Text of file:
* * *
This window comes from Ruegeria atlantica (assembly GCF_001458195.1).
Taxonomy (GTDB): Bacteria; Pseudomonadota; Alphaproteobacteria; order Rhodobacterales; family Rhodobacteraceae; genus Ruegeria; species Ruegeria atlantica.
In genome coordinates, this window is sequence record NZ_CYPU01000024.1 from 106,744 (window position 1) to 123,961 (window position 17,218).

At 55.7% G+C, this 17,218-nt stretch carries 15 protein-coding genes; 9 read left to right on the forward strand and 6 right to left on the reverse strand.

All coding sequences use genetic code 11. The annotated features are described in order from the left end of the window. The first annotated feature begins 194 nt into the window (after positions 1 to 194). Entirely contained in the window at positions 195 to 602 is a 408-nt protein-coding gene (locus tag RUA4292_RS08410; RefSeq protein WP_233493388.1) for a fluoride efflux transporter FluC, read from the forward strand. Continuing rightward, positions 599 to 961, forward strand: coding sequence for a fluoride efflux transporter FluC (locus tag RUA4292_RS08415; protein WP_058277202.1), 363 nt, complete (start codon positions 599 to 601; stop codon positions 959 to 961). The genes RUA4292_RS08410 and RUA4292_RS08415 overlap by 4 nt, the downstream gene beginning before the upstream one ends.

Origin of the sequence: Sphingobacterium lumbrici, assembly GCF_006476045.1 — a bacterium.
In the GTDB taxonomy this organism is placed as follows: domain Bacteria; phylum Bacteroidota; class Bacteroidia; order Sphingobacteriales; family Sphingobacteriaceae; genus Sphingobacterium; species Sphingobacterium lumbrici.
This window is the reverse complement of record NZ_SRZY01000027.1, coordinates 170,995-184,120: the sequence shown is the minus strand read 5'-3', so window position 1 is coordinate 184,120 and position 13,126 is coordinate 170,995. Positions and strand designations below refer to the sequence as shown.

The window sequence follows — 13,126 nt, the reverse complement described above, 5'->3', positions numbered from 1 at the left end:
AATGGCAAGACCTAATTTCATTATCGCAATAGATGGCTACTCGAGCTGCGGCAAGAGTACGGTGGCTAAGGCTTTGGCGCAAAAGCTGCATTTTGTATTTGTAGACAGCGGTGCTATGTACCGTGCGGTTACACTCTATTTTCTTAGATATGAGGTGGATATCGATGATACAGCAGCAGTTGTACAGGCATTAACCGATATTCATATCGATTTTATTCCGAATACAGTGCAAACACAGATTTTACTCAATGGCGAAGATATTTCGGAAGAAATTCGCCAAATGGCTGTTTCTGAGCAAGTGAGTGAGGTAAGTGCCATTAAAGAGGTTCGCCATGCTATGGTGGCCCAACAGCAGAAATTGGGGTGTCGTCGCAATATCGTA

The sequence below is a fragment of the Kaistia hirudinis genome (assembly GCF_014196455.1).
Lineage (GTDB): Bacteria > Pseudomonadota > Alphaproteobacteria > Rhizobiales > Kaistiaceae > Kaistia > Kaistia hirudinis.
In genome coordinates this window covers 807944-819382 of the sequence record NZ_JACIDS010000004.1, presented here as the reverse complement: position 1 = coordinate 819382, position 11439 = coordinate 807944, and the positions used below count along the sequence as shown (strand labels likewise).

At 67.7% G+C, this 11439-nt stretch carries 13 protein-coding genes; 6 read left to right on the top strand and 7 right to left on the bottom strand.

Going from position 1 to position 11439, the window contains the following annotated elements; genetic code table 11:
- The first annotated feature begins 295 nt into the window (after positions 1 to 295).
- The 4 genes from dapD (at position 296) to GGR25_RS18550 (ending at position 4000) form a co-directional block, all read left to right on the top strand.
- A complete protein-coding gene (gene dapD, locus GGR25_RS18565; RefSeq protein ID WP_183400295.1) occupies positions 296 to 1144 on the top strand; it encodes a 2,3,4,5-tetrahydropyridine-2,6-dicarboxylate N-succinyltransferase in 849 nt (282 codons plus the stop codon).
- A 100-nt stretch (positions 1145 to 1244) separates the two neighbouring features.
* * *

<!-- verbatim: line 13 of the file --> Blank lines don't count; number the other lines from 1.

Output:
In genome coordinates this window covers 807944-819382 of the sequence record NZ_JACIDS010000004.1, presented here as the reverse complement: position 1 = coordinate 819382, position 11439 = coordinate 807944, and the positions used below count along the sequence as shown (strand labels likewise).